Workplace bullying victims can get legal help
The following does not constitute a legal opinion or advice. A licensed attorney should be consulted if readers wish to discuss any of the ideas contained therein for help in their work environment.
In a recent Advocate guest column, the writer introduces the idea of "workplace bullying." Hooray for having the courage to expose a problem whose remedy can have positive effects on reducing hostility in the workplace. Not many years ago, sexual harassment was considered a simple fact of life that one had to endure as the price of working. Today, employers know that sexual harassment in the workplace is a violation of federal law and have policies in place.
But what about the workplace bully? Can the law help the victim? The simple answer is yes. Workplace harassment, or more commonly "bullying," as a problem is becoming recognized for its potential legal issues. The victim may already be covered under the Civil Rights Act and other federal laws if the bullying targets race, religion, national origin, age, gender or disability. The employee who falls under one of these protected categories would be known as a status-based victim. The Equal Employment Opportunities Commission (EEOC) would receive a complaint and possibly investigate bullying for employees protected by their status. Recognition for the rights of those protected because of status is common.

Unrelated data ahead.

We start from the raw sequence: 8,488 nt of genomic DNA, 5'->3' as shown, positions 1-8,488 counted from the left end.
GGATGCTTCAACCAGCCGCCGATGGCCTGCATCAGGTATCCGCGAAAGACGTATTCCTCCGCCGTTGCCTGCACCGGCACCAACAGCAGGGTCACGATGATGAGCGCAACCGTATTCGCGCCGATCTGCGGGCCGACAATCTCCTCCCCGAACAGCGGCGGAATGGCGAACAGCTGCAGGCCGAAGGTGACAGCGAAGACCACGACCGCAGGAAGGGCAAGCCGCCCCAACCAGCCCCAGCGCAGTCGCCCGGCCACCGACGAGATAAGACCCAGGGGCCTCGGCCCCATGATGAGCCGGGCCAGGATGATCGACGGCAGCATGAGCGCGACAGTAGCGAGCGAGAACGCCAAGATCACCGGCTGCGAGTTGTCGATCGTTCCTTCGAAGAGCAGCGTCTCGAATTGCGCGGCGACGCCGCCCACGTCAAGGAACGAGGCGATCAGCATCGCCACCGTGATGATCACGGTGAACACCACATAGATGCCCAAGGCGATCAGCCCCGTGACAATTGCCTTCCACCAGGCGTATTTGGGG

The larger problem is that most employees do not experience status-based bullying. However, what is not yet as common is the recognition that any employee has a right to a bully-free work environment. Until it becomes settled that an employee should not have to experience being bullied, legal remedies offer the non-status-based individual some relief. Without having to litigate, the victim could write a Cease and Desist (a C and D) letter warning the bully to stop bullying. Of course, the substance of the letter must describe the bullying behavior as that which amounts to defamation, invasion of privacy, or intentional infliction of emotional distress. The C and D would need to provide the what, how and when in sufficient detail so as to rise above fearful projecting. The C and D letter can be more effective if written by an attorney. Even more effective is a C and D prepared by an attorney as an order and signed by the court. In the event the bully does not stop, the filed C and D can serve as a precursor to litigation. In the event the bully does not stop, a court-ordered C and D, could lead to contempt of court resulting in fines and or jail.
Absent a personnel policy describing and forbidding bullying behavior, the victim has little recourse but to seek legal remedies outside the workplace. In the years ahead, we will look back on workplace bullying as a problem that should have been addressed along with other forms of harassment sooner. Until then, it will be up to voluntary efforts of enlightened human resources departments and courageous victims who understand that they have a right to work in a harassment-free environment for their good and the good of the company.
Larry Rossow is an educator with more than 40 years of experience at all levels of education.